[systemd-devel] udev interface naming for SR-IOV VFs

Lennart Poettering lennart at poettering.net
Sun May 3 08:34:16 PDT 2015

On Fri, 01.05.15 11:04, Dan Kenigsberg (danken at redhat.com) wrote:

> On Mon, Apr 20, 2015 at 08:43:21PM +0200, Lennart Poettering wrote:
> > On Fri, 17.04.15 14:19, Nir Soffer (nirsof at gmail.com) wrote:
> > 
> > > - You may wait for unrelated events that happen to trigger in the same
> > >   time, waiting after the new interfaces are ready.
> > > 
> > > I think you need something like:
> > > 
> > >     while True:
> > >         try:
> > >             udevadm.settle(1)
> > >         except udevadm.Timeout:
> > >             pass
> > >         else:
> > >             if all devices are ready:
> > >                 break
> > >             time.sleep(1)
> > 
> > Please never use udevadm settle in new code.
> Could you explain why? Is it because we are not sure if "our" events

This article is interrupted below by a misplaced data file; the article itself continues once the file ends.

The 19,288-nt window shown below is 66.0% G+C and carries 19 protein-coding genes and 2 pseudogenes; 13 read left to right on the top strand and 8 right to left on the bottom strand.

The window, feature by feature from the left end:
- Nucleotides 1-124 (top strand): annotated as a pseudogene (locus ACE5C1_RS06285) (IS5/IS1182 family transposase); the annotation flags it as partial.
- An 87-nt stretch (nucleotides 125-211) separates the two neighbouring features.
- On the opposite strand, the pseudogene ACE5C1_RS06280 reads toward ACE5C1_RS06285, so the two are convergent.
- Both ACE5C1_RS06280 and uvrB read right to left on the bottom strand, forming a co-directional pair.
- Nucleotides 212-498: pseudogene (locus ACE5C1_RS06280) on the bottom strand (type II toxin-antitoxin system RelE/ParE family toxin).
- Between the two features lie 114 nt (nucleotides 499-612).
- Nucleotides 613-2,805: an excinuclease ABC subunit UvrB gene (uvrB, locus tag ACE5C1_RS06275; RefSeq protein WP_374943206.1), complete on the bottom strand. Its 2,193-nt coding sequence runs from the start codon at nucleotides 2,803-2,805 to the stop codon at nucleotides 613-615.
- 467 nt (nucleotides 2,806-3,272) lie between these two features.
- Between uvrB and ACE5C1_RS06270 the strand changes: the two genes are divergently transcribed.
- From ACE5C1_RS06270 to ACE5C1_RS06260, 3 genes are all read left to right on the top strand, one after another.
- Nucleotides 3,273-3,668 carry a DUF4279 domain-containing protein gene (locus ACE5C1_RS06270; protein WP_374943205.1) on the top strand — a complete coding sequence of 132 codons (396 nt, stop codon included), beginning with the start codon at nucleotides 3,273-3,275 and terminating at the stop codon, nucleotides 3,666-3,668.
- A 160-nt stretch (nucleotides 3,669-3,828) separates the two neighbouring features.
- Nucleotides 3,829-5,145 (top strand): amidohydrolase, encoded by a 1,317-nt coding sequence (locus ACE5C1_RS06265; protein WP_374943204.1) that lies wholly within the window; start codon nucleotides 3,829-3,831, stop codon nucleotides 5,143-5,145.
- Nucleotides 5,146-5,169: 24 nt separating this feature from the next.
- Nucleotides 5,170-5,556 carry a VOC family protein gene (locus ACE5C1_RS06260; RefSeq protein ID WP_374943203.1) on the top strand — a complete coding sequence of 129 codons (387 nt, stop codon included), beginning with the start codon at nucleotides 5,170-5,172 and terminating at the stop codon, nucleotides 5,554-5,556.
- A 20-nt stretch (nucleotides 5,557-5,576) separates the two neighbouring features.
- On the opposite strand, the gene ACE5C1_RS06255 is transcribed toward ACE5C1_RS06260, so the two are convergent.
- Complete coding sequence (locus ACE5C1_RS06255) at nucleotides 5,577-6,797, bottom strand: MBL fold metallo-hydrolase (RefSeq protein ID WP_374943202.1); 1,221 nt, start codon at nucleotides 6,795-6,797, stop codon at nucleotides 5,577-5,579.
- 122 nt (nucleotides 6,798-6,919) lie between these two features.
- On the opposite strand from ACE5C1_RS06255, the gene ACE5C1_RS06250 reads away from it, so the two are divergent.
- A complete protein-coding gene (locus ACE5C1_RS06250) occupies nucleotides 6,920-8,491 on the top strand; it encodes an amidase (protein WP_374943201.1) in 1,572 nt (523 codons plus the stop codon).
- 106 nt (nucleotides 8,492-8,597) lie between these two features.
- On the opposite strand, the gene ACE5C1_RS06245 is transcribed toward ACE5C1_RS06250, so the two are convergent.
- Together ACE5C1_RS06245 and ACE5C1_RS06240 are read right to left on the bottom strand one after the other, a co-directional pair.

> have not been queued when "settle" is called, or something more dramatic
> that should be documented in udevadm(1)?

Well, when people use "udev settle" they do so usually because they
assume that after they called it "all" devices of the kind they are
looking for have shown up, and that all is good then. But that's really
not how devices work these days, they can come and go at any time, and
at boot we have no idea at what time they will "all" have appeared, as
many of the subsystems (inclduing USB or things like iSCSI for
example) can take pretty much any time they want before the devices
pop up after powering on.

Now of course, if you care only about SR-IOV and you know you
triggered your devices manually right before it, then yes, what was
triggered will have been processed at time of udev settle returning,
and you are hence safe -- but even then it's actually not really doing
what you really want it to do: it will settle until *all* devices
currently being probed have finished being probed, which might be
substantally more than what you are looking for.

In all cases the right way to implement device handling in clients is
to actually subscribe to things and wait for precisely for the devices
you need, and not any longer.


Lennart Poettering, Red Hat

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